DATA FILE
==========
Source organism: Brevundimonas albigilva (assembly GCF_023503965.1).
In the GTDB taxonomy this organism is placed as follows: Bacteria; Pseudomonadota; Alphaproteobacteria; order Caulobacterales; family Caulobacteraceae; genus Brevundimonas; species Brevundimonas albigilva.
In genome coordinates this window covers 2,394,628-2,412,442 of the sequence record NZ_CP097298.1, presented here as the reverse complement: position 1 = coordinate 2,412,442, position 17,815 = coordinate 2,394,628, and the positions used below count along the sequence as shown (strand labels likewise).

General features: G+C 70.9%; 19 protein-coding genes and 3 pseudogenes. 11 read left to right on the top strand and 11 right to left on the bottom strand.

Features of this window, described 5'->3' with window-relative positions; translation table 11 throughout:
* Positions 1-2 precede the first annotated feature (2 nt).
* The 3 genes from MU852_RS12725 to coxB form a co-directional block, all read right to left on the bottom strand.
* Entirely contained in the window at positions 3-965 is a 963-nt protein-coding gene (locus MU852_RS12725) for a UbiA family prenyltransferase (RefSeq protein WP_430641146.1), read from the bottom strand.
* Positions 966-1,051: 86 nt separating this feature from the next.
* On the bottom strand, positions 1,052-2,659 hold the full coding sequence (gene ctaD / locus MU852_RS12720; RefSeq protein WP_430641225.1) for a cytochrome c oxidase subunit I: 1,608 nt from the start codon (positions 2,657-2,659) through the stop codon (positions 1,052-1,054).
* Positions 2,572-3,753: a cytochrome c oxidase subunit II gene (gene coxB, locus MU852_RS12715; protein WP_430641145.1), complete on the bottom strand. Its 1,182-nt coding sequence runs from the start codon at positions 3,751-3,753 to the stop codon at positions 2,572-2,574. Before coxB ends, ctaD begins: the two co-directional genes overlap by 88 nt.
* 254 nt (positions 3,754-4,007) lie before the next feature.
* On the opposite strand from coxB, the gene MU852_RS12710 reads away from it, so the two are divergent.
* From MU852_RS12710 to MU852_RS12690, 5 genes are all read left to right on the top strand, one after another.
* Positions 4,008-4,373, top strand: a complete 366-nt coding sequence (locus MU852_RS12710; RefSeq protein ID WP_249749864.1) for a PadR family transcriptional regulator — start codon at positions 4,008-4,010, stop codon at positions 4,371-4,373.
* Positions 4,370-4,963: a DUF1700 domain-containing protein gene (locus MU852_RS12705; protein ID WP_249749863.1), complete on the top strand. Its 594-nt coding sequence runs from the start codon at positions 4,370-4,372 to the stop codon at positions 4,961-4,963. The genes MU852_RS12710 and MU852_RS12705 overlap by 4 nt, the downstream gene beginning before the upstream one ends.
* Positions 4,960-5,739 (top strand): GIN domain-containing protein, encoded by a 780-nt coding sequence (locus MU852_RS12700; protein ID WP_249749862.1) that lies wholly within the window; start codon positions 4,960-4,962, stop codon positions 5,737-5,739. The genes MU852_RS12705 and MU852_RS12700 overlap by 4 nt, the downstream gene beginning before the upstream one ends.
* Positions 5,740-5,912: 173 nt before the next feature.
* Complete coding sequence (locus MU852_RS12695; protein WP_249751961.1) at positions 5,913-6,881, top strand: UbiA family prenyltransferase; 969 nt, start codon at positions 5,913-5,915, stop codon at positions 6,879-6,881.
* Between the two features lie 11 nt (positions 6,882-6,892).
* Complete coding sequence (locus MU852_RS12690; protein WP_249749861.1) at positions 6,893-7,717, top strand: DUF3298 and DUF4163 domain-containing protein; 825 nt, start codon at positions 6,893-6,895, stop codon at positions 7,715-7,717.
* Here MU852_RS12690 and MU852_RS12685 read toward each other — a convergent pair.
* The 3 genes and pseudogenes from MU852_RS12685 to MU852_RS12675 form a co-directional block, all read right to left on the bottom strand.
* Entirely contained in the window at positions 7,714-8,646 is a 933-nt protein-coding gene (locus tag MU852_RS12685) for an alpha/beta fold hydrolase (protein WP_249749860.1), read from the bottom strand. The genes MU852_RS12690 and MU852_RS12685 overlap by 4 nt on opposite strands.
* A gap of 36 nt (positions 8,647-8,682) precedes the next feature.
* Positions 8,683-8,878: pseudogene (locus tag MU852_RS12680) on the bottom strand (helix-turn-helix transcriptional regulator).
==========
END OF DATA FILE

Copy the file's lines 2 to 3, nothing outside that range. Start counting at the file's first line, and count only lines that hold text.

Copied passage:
In the GTDB taxonomy this organism is placed as follows: Bacteria; Pseudomonadota; Alphaproteobacteria; order Caulobacterales; family Caulobacteraceae; genus Brevundimonas; species Brevundimonas albigilva.
In genome coordinates this window covers 2,394,628-2,412,442 of the sequence record NZ_CP097298.1, presented here as the reverse complement: position 1 = coordinate 2,412,442, position 17,815 = coordinate 2,394,628, and the positions used below count along the sequence as shown (strand labels likewise).